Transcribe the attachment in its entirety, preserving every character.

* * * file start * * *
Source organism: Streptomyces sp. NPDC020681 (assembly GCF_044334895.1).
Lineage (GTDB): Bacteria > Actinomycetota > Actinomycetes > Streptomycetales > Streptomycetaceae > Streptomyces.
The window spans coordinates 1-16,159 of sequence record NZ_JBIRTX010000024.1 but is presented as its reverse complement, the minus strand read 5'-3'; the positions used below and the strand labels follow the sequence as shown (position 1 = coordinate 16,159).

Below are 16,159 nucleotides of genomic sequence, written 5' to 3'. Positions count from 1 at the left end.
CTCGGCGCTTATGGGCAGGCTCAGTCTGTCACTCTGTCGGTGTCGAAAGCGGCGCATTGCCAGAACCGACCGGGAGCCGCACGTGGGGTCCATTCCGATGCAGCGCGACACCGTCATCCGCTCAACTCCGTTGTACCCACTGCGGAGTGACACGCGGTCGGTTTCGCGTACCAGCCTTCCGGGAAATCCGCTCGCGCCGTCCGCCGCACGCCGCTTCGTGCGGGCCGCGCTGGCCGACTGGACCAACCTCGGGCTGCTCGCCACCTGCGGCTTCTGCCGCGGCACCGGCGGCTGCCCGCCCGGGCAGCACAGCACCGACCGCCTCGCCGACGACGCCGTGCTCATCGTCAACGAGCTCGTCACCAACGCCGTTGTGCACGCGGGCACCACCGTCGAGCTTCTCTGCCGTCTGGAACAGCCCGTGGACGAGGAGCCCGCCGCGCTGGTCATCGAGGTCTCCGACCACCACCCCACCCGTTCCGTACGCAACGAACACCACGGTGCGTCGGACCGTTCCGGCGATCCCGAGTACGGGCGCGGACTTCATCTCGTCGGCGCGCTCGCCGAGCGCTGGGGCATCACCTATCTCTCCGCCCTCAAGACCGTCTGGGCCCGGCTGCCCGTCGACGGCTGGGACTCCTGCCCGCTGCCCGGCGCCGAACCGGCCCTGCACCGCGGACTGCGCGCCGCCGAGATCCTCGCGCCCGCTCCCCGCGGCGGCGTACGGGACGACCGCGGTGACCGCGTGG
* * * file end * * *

Source organism: Streptomyces sp. NPDC020681 (assembly GCF_044334895.1).
Lineage (GTDB): Bacteria > Actinomycetota > Actinomycetes > Streptomycetales > Streptomycetaceae > Streptomyces.
The window spans coordinates 1-16,159 of sequence record NZ_JBIRTX010000024.1 but is presented as its reverse complement, the minus strand read 5'-3'; the positions used below and the strand labels follow the sequence as shown (position 1 = coordinate 16,159).

Below are 16,159 nucleotides of genomic sequence, written 5' to 3'. Positions count from 1 at the left end.
CTCGGCGCTTATGGGCAGGCTCAGTCTGTCACTCTGTCGGTGTCGAAAGCGGCGCATTGCCAGAACCGACCGGGAGCCGCACGTGGGGTCCATTCCGATGCAGCGCGACACCGTCATCCGCTCAACTCCGTTGTACCCACTGCGGAGTGACACGCGGTCGGTTTCGCGTACCAGCCTTCCGGGAAATCCGCTCGCGCCGTCCGCCGCACGCCGCTTCGTGCGGGCCGCGCTGGCCGACTGGACCAACCTCGGGCTGCTCGCCACCTGCGGCTTCTGCCGCGGCACCGGCGGCTGCCCGCCCGGGCAGCACAGCACCGACCGCCTCGCCGACGACGCCGTGCTCATCGTCAACGAGCTCGTCACCAACGCCGTTGTGCACGCGGGCACCACCGTCGAGCTTCTCTGCCGTCTGGAACAGCCCGTGGACGAGGAGCCCGCCGCGCTGGTCATCGAGGTCTCCGACCACCACCCCACCCGTTCCGTACGCAACGAACACCACGGTGCGTCGGACCGTTCCGGCGATCCCGAGTACGGGCGCGGACTTCATCTCGTCGGCGCGCTCGCCGAGCGCTGGGGCATCACCTATCTCTCCGCCCTCAAGACCGTCTGGGCCCGGCTGCCCGTCGACGGCTGGGACTCCTGCCCGCTGCCCGGCGCCGAACCGGCCCTGCACCGCGGACTGCGCGCCGCCGAGATCCTCGCGCCCGCTCCCCGCGGCGGCGTACGGGACGACCGCGGTGACCGCGTGG